The decision to buy ACE or not is very simple. If you have the ability to play Japanese PS2 games and you like mecha, this is your game. In fact, if you like mecha, this is a very good reason to look into ways to play imports. The ACE series shines as an example of how licensed games should be made. The only downside is that after playing ACE, games like Gundam: Encounters in Space and the PS2 Macross game seem clunky by comparison.
If you need more convincing, just check out the cool opening footage featuring “Shinku” by Shimatani Hitomi:
September 23, 2007
I’ve been playing A.C.E. 3, which I will be posting thoughts on as soon as I’ve worked through the story mode. Playing the game has prompted me to rewatch one of my favorite shows featured in the game, Kawamori Shoji’s 1994 sci-fi opus Macross Plus.
Macross Plus fits into continuity shortly before the start of the Macross 7 TV series. It has been many years since the end of Space War I (shown in the original Macross series). Humanity is spreading itself across the stars with massive colony fleets, fearing the all too real possibility of Earth’s population being wiped out (again) by a Zentradi fleet. The current backbone of the UN Spacy’s forces is the aging VF-11 Thunderbolt variable fighter, a descendant of the venerable VF-1 Valkyrie. Two new variable fighters are being tested at New Edwards Flight Center on the colony world Eden: the YF-19, a highly advanced direct continuation of the variable fighter tradition; and the YF-21, based on Zentradi power armors and featuring the radical new Brain Direct Imaging and Brainwave Control System.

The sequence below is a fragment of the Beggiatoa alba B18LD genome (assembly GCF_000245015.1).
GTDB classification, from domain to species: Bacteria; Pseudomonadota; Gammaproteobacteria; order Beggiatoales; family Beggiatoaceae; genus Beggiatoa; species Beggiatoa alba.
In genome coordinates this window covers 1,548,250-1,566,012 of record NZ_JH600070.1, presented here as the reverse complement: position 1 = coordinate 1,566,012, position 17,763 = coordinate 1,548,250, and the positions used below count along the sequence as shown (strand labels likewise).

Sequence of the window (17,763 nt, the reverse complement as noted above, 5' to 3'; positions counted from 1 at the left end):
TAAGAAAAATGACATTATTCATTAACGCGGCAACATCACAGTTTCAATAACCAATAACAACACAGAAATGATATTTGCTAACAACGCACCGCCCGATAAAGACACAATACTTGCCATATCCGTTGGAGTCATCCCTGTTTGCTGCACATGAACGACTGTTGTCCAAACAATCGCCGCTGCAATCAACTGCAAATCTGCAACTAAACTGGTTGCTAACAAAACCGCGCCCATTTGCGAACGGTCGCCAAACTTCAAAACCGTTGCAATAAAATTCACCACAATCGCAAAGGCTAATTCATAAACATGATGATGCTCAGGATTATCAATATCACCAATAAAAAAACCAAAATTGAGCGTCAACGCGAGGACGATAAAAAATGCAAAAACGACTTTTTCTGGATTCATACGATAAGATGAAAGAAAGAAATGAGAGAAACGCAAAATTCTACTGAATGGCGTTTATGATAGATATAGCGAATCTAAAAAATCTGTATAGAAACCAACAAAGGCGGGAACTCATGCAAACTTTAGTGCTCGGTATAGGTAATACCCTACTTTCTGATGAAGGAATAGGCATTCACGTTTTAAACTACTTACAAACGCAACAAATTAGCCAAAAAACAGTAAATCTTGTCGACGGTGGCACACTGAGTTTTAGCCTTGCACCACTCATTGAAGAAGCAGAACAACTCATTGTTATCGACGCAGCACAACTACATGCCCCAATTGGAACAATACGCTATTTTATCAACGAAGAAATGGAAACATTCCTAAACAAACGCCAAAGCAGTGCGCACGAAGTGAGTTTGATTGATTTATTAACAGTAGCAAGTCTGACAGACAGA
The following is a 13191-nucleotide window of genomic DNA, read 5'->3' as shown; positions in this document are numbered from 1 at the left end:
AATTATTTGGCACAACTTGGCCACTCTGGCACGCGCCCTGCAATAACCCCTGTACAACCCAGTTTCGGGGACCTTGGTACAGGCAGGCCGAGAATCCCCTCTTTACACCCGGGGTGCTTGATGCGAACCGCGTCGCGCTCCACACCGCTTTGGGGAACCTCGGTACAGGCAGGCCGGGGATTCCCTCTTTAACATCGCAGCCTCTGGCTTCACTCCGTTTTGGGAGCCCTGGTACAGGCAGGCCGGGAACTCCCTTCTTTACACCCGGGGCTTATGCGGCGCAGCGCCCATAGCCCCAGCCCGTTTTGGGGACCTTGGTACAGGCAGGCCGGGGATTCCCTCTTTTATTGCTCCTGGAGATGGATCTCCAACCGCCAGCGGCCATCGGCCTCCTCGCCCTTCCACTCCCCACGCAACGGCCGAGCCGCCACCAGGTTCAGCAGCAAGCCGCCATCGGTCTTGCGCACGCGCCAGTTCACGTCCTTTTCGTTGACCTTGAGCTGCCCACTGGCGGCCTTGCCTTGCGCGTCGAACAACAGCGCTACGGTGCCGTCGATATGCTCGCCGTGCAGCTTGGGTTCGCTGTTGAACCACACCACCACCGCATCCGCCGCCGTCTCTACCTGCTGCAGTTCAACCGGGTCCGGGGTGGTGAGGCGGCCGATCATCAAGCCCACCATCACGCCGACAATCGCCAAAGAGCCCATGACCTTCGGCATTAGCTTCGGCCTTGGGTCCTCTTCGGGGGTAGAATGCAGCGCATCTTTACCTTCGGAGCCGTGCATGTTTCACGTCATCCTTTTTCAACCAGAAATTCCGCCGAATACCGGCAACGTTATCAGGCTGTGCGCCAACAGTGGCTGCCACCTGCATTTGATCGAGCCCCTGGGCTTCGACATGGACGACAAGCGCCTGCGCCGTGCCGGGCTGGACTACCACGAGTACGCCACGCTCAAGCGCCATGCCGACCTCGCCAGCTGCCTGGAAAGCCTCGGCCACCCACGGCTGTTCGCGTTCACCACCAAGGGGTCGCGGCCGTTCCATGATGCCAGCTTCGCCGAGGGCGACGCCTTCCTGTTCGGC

Freshly transferred from the frontier, where his hotshot antics were no longer welcome, is Isamu Dyson, now assigned to test pilot the YF-19. Piloting for the YF-21 team is Guld Bowman, a former friend and rival of Isamu. The two men seem to have a deep grudge with each other relating to mutual childhood friend/crush Myung Fang Lone. When Myung also returns to Eden as producer of the computer generated pop idol Sharon Apple, the two men begin a fierce competition over both Myung and the project.